This study investigated the daily hassles-eating behavior relationship and its moderators in a naturalistic setting. A multilevel diary design was used to examine day-to-day within-person effects of daily hassles on eating behavior (N = 422), together with the individual and simultaneous influence of potential moderating variables. Daily diary reports of between-meal snacking, fruit and vegetable consumption and perceived variations in daily food intake. The results showed daily hassles were associated with increased consumption of high fat/sugar snacks and with a reduction in main meals and vegetable consumption. Ego-threatening, interpersonal and work-related hassles were associated with increased snacking, whereas, physical stressors were associated with decreased snacking. The overall hassles-snacking relationship was significantly stronger and more positive at high compared to low levels of restraint, emotional eating, disinhibition, external eating and in females and obese participants. Simultaneous consideration of these moderators indicated that emotional eating was the pre-eminent moderator of the hassles-snacking relationship. Daily hassles were associated with an increase in unhealthy eating behavior. These changes may indicate an important indirect pathway through which stress influences health risk. (Copyright) 2008 APA.
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              Quasi-Markets and Social Policy

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                Author and article information

                Contributors
                G.carey@adfa.edu.au
                e.malbon@adfa.edu.au
                d.reeders@adfa.edu.au
                a.kavanagh@unimelb.edu.au
                g.llewllyn@sydney.edu.au
                Journal
                Int J Equity Health
                Int J Equity Health
                International Journal for Equity in Health
                BioMed Central (London )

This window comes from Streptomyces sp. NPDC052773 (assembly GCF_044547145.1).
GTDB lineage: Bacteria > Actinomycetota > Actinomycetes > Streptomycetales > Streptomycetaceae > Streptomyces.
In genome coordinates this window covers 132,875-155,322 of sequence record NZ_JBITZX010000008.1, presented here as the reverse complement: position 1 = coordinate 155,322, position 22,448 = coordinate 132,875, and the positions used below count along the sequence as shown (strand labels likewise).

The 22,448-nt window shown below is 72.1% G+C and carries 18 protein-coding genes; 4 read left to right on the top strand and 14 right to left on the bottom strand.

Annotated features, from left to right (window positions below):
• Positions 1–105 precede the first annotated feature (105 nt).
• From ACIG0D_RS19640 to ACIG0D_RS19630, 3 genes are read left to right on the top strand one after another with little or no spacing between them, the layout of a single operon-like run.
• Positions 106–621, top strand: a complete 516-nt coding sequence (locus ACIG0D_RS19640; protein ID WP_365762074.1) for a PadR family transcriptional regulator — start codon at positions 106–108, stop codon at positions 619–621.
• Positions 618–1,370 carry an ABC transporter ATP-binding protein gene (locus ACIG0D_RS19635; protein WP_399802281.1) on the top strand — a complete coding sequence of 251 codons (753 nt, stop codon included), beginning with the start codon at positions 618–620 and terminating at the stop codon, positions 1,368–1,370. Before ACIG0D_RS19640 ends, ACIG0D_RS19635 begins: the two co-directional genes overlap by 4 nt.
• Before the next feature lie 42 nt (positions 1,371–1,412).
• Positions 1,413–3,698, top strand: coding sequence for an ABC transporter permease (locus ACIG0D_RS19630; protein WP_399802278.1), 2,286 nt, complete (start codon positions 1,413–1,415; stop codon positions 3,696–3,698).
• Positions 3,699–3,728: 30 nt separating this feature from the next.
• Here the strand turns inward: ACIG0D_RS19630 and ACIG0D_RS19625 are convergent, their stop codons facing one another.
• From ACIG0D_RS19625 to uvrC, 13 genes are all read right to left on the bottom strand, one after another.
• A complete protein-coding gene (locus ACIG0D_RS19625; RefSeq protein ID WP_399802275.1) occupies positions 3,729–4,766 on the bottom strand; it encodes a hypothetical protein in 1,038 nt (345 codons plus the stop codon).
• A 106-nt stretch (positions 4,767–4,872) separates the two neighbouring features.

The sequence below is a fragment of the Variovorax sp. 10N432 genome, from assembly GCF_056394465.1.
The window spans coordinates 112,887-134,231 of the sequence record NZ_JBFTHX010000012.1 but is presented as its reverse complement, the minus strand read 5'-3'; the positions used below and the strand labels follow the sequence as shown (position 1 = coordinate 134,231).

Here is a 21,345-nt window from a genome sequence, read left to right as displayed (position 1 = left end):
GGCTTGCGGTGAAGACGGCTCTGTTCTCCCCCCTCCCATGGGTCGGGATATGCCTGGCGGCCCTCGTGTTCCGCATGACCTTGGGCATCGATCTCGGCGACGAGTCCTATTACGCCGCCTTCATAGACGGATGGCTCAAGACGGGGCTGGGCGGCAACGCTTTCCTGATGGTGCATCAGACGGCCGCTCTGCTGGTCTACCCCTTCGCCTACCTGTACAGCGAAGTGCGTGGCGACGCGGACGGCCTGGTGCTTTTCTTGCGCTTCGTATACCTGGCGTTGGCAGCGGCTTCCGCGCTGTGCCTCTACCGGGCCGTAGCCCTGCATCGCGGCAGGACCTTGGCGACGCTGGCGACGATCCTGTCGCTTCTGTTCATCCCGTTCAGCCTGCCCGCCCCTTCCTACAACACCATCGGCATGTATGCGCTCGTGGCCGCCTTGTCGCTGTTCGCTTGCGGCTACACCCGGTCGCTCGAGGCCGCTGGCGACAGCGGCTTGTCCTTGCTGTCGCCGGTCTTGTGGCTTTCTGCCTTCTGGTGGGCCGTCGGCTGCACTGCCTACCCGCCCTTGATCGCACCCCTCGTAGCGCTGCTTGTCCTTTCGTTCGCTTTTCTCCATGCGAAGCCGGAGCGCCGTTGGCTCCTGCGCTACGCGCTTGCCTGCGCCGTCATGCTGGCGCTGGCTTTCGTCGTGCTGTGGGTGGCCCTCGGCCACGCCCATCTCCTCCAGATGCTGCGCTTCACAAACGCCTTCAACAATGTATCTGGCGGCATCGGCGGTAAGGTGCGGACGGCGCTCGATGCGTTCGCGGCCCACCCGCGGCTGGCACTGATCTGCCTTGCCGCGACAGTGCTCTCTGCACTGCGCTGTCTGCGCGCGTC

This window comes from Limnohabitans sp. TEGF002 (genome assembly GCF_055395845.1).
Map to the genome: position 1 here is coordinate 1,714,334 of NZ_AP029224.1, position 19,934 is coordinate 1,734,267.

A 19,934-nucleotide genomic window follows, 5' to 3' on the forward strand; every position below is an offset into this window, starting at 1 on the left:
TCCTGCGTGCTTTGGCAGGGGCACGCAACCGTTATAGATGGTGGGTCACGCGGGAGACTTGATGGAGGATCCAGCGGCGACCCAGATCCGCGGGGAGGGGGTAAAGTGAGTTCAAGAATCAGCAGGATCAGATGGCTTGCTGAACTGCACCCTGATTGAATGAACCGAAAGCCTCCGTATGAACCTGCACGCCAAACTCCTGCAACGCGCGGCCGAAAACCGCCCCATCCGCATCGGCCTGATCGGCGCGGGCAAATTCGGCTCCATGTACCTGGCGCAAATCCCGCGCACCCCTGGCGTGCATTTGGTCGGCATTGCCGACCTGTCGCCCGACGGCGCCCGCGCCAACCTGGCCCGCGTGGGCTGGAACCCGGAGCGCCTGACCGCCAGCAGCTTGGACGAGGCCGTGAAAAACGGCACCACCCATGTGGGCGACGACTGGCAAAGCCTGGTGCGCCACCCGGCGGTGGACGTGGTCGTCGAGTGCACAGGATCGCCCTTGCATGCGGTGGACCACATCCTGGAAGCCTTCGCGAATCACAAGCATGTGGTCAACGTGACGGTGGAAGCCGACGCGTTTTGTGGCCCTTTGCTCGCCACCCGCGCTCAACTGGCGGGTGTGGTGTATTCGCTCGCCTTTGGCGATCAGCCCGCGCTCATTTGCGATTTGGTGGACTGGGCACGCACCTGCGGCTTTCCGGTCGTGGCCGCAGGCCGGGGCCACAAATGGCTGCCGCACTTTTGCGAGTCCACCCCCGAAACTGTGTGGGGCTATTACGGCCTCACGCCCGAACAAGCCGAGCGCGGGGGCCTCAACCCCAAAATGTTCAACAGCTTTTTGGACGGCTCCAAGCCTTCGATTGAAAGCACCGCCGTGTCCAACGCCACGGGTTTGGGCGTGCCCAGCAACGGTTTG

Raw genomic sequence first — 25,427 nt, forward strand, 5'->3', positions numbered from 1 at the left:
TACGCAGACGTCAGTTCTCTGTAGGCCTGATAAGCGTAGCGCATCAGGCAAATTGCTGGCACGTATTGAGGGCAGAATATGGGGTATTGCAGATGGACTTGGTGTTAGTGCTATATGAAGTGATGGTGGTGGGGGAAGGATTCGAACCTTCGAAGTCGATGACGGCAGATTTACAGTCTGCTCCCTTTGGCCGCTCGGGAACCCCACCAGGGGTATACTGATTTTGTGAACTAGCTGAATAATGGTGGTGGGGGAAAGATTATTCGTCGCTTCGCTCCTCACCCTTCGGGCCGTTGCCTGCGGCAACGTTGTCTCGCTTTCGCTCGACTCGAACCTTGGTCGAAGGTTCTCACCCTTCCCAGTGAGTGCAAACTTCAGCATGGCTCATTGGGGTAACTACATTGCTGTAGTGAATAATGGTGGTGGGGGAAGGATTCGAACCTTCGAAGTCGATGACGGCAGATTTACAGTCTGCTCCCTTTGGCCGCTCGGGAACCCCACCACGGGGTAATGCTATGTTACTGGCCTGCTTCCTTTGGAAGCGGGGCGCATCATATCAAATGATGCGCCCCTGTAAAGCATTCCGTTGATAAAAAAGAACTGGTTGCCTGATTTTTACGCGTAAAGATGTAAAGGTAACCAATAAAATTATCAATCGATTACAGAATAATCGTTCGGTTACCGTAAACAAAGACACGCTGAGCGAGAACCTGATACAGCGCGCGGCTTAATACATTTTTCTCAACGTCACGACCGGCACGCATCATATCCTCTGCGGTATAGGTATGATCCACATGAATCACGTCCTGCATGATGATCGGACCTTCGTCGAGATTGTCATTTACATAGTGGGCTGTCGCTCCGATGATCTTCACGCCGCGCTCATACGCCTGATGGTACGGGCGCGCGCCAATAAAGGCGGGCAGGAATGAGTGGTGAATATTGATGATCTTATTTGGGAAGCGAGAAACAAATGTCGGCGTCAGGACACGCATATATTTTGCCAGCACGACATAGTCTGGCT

1475-9276
                6 November 2017
                6 November 2017
                2017
                : 16
                : 192
                Affiliations
                [1 ]Centre for Public Service Research, UNSW Canberra, Canberra, Australia
                [2 ]ISNI 0000 0001 2179 088X, GRID grid.1008.9, School of Population Health, , University of Melbourne, ; Melbourne, Australia
                [3 ]ISNI 0000 0004 1936 834X, GRID grid.1013.3, Centre for Disability Research and Policy, , University of Sydney, ; Sydney, Australia
                Article
                682
                10.1186/s12939-017-0682-z
                5674687
                29110663
                869a4bde-b2cb-473b-b792-1dd44483e7d1
                © The Author(s). 2017

                Open AccessThis article is distributed under the terms of the Creative Commons Attribution 4.0 International License ( http://creativecommons.org/licenses/by/4.0/), which permits unrestricted use, distribution, and reproduction in any medium, provided you give appropriate credit to the original author(s) and the source, provide a link to the Creative Commons license, and indicate if changes were made. The Creative Commons Public Domain Dedication waiver ( http://creativecommons.org/publicdomain/zero/1.0/) applies to the data made available in this article, unless otherwise stated.

                History
                : 17 July 2017
                : 9 October 2017
                Funding
                Funded by: FundRef http://dx.doi.org/10.13039/501100000925, National Health and Medical Research Council;
                Award ID: CRE Disability and Health
                Categories
                Research
                Custom metadata
                © The Author(s) 2017

                Health & Social care
                Health & Social care